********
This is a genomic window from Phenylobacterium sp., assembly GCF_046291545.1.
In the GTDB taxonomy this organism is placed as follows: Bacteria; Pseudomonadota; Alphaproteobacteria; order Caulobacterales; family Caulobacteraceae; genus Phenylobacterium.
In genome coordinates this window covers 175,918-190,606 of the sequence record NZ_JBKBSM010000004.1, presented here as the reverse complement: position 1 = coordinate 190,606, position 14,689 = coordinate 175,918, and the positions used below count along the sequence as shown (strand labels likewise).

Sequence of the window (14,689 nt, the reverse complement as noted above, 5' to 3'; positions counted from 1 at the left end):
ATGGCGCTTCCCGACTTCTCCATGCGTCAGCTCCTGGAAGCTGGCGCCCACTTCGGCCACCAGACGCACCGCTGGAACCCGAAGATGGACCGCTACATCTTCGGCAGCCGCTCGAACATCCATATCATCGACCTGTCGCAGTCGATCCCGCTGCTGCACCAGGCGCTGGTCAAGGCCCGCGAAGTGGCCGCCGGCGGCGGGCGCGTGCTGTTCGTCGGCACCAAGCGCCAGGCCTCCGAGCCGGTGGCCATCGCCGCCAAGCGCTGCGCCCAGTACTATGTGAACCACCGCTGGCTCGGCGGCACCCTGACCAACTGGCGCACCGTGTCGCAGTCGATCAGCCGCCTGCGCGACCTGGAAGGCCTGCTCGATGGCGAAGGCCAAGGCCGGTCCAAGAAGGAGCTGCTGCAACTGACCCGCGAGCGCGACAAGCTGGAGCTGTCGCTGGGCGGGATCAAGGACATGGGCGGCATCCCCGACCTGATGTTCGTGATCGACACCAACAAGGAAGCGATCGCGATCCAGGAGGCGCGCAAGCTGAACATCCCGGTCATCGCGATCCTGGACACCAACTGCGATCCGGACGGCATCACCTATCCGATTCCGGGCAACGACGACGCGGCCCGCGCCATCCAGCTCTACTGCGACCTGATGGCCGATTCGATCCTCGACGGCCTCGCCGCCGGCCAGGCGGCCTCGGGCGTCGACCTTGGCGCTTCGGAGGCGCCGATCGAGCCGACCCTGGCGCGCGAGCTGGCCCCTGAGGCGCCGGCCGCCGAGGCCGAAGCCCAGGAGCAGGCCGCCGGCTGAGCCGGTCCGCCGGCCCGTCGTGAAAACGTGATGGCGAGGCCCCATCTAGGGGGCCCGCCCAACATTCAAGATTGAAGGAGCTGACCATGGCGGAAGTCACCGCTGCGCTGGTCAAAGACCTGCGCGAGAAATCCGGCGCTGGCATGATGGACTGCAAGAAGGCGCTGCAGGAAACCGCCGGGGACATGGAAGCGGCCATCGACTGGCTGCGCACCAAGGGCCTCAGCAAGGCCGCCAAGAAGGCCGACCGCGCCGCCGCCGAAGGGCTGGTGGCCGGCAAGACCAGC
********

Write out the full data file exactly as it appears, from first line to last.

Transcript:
This is a genomic window from Phenylobacterium sp., assembly GCF_046291545.1.
In the GTDB taxonomy this organism is placed as follows: Bacteria; Pseudomonadota; Alphaproteobacteria; order Caulobacterales; family Caulobacteraceae; genus Phenylobacterium.
In genome coordinates this window covers 175,918-190,606 of the sequence record NZ_JBKBSM010000004.1, presented here as the reverse complement: position 1 = coordinate 190,606, position 14,689 = coordinate 175,918, and the positions used below count along the sequence as shown (strand labels likewise).

Sequence of the window (14,689 nt, the reverse complement as noted above, 5' to 3'; positions counted from 1 at the left end):
ATGGCGCTTCCCGACTTCTCCATGCGTCAGCTCCTGGAAGCTGGCGCCCACTTCGGCCACCAGACGCACCGCTGGAACCCGAAGATGGACCGCTACATCTTCGGCAGCCGCTCGAACATCCATATCATCGACCTGTCGCAGTCGATCCCGCTGCTGCACCAGGCGCTGGTCAAGGCCCGCGAAGTGGCCGCCGGCGGCGGGCGCGTGCTGTTCGTCGGCACCAAGCGCCAGGCCTCCGAGCCGGTGGCCATCGCCGCCAAGCGCTGCGCCCAGTACTATGTGAACCACCGCTGGCTCGGCGGCACCCTGACCAACTGGCGCACCGTGTCGCAGTCGATCAGCCGCCTGCGCGACCTGGAAGGCCTGCTCGATGGCGAAGGCCAAGGCCGGTCCAAGAAGGAGCTGCTGCAACTGACCCGCGAGCGCGACAAGCTGGAGCTGTCGCTGGGCGGGATCAAGGACATGGGCGGCATCCCCGACCTGATGTTCGTGATCGACACCAACAAGGAAGCGATCGCGATCCAGGAGGCGCGCAAGCTGAACATCCCGGTCATCGCGATCCTGGACACCAACTGCGATCCGGACGGCATCACCTATCCGATTCCGGGCAACGACGACGCGGCCCGCGCCATCCAGCTCTACTGCGACCTGATGGCCGATTCGATCCTCGACGGCCTCGCCGCCGGCCAGGCGGCCTCGGGCGTCGACCTTGGCGCTTCGGAGGCGCCGATCGAGCCGACCCTGGCGCGCGAGCTGGCCCCTGAGGCGCCGGCCGCCGAGGCCGAAGCCCAGGAGCAGGCCGCCGGCTGAGCCGGTCCGCCGGCCCGTCGTGAAAACGTGATGGCGAGGCCCCATCTAGGGGGCCCGCCCAACATTCAAGATTGAAGGAGCTGACCATGGCGGAAGTCACCGCTGCGCTGGTCAAAGACCTGCGCGAGAAATCCGGCGCTGGCATGATGGACTGCAAGAAGGCGCTGCAGGAAACCGCCGGGGACATGGAAGCGGCCATCGACTGGCTGCGCACCAAGGGCCTCAGCAAGGCCGCCAAGAAGGCCGACCGCGCCGCCGCCGAAGGGCTGGTGGCCGGCAAGACCAGC